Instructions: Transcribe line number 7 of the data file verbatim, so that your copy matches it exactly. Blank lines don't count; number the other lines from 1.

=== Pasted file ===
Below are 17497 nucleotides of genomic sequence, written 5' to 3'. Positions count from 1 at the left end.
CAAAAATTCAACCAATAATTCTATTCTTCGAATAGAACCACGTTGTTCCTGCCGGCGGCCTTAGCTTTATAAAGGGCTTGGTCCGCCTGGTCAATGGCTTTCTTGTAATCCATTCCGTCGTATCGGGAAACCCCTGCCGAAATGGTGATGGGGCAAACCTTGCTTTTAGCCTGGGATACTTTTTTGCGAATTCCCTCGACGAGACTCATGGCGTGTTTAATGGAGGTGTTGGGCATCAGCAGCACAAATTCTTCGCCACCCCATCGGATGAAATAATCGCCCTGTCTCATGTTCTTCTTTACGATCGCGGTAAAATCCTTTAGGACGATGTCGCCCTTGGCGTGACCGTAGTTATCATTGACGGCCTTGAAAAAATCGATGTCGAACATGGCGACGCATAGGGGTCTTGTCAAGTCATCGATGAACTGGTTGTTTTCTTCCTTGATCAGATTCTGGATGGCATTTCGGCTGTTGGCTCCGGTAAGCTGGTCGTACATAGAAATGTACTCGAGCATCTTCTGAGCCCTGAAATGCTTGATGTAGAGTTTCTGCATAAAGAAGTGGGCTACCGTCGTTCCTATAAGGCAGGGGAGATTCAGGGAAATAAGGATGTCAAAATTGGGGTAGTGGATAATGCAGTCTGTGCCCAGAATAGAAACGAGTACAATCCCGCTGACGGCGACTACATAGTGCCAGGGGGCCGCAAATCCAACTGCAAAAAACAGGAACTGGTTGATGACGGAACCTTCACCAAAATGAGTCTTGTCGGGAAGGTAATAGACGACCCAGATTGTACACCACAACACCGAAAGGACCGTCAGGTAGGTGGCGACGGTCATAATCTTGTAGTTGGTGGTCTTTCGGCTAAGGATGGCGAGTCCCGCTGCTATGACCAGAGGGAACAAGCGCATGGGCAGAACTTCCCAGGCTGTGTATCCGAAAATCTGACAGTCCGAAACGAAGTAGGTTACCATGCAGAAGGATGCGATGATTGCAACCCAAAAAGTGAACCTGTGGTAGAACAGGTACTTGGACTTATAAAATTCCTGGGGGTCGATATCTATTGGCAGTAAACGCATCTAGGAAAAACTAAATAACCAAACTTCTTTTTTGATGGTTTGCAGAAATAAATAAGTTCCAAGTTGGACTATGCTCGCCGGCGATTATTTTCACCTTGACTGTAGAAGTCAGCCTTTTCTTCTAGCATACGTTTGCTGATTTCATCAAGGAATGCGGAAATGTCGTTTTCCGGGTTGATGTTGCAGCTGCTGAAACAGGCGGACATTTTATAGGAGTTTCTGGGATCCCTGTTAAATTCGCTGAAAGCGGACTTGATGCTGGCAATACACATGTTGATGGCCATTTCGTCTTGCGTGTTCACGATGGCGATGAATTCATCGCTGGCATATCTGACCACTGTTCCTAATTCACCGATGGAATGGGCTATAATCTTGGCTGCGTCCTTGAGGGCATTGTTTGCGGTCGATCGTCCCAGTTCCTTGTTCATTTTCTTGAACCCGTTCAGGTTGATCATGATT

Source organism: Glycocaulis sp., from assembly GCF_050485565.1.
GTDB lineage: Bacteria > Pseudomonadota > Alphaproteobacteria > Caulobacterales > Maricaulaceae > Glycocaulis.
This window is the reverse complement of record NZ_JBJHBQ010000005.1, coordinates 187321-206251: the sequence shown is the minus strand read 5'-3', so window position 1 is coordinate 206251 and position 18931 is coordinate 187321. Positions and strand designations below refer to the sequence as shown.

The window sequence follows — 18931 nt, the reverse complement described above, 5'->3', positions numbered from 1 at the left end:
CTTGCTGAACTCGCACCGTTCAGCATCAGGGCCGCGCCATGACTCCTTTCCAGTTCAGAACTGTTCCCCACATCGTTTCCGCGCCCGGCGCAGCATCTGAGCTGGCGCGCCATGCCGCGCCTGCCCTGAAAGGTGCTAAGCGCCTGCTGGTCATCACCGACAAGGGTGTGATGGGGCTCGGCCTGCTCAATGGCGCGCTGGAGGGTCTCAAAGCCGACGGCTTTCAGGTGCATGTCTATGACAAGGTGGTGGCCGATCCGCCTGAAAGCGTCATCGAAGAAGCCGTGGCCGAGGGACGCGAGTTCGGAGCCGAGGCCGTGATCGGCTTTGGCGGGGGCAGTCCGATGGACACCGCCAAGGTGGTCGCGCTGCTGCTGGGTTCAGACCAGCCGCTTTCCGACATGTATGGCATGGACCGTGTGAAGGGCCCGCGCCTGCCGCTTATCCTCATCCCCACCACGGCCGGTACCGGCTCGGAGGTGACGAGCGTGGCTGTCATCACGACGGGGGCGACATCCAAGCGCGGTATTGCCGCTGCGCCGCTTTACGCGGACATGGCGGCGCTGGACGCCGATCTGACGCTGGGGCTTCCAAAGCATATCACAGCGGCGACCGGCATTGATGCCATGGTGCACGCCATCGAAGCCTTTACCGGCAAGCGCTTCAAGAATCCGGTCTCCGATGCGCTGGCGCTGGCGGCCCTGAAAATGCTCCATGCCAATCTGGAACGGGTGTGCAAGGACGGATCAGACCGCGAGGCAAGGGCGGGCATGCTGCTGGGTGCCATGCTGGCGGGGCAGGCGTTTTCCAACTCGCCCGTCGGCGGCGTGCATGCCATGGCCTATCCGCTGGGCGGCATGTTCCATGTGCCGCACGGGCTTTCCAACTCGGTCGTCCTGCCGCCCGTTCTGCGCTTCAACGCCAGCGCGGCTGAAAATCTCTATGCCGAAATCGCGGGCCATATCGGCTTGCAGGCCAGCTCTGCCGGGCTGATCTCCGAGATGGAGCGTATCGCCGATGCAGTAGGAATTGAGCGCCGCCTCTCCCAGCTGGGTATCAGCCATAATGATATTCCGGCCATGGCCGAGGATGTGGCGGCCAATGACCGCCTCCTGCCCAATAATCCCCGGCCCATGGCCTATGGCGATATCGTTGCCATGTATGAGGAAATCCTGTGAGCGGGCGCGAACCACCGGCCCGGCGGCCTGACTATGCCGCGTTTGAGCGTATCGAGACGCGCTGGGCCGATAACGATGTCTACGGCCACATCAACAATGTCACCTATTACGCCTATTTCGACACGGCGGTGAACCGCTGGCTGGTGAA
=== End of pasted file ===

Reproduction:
CTTGCTGAACTCGCACCGTTCAGCATCAGGGCCGCGCCATGACTCCTTTCCAGTTCAGAACTGTTCCCCACATCGTTTCCGCGCCCGGCGCAGCATCTGAGCTGGCGCGCCATGCCGCGCCTGCCCTGAAAGGTGCTAAGCGCCTGCTGGTCATCACCGACAAGGGTGTGATGGGGCTCGGCCTGCTCAATGGCGCGCTGGAGGGTCTCAAAGCCGACGGCTTTCAGGTGCATGTCTATGACAAGGTGGTGGCCGATCCGCCTGAAAGCGTCATCGAAGAAGCCGTGGCCGAGGGACGCGAGTTCGGAGCCGAGGCCGTGATCGGCTTTGGCGGGGGCAGTCCGATGGACACCGCCAAGGTGGTCGCGCTGCTGCTGGGTTCAGACCAGCCGCTTTCCGACATGTATGGCATGGACCGTGTGAAGGGCCCGCGCCTGCCGCTTATCCTCATCCCCACCACGGCCGGTACCGGCTCGGAGGTGACGAGCGTGGCTGTCATCACGACGGGGGCGACATCCAAGCGCGGTATTGCCGCTGCGCCGCTTTACGCGGACATGGCGGCGCTGGACGCCGATCTGACGCTGGGGCTTCCAAAGCATATCACAGCGGCGACCGGCATTGATGCCATGGTGCACGCCATCGAAGCCTTTACCGGCAAGCGCTTCAAGAATCCGGTCTCCGATGCGCTGGCGCTGGCGGCCCTGAAAATGCTCCATGCCAATCTGGAACGGGTGTGCAAGGACGGATCAGACCGCGAGGCAAGGGCGGGCATGCTGCTGGGTGCCATGCTGGCGGGGCAGGCGTTTTCCAACTCGCCCGTCGGCGGCGTGCATGCCATGGCCTATCCGCTGGGCGGCATGTTCCATGTGCCGCACGGGCTTTCCAACTCGGTCGTCCTGCCGCCCGTTCTGCGCTTCAACGCCAGCGCGGCTGAAAATCTCTATGCCGAAATCGCGGGCCATATCGGCTTGCAGGCCAGCTCTGCCGGGCTGATCTCCGAGATGGAGCGTATCGCCGATGCAGTAGGAATTGAGCGCCGCCTCTCCCAGCTGGGTATCAGCCATAATGATATTCCGGCCATGGCCGAGGATGTGGCGGCCAATGACCGCCTCCTGCCCAATAATCCCCGGCCCATGGCCTATGGCGATATCGTTGCCATGTATGAGGAAATCCTGTGAGCGGGCGCGAACCACCGGCCCGGCGGCCTGACTATGCCGCGTTTGAGCGTATCGAGACGCGCTGGGCCGATAACGATGTCTACGGCCACATCAACAATGTCACCTATTACGCCTATTTCGACACGGCGGTGAACCGCTGGCTGGTGAA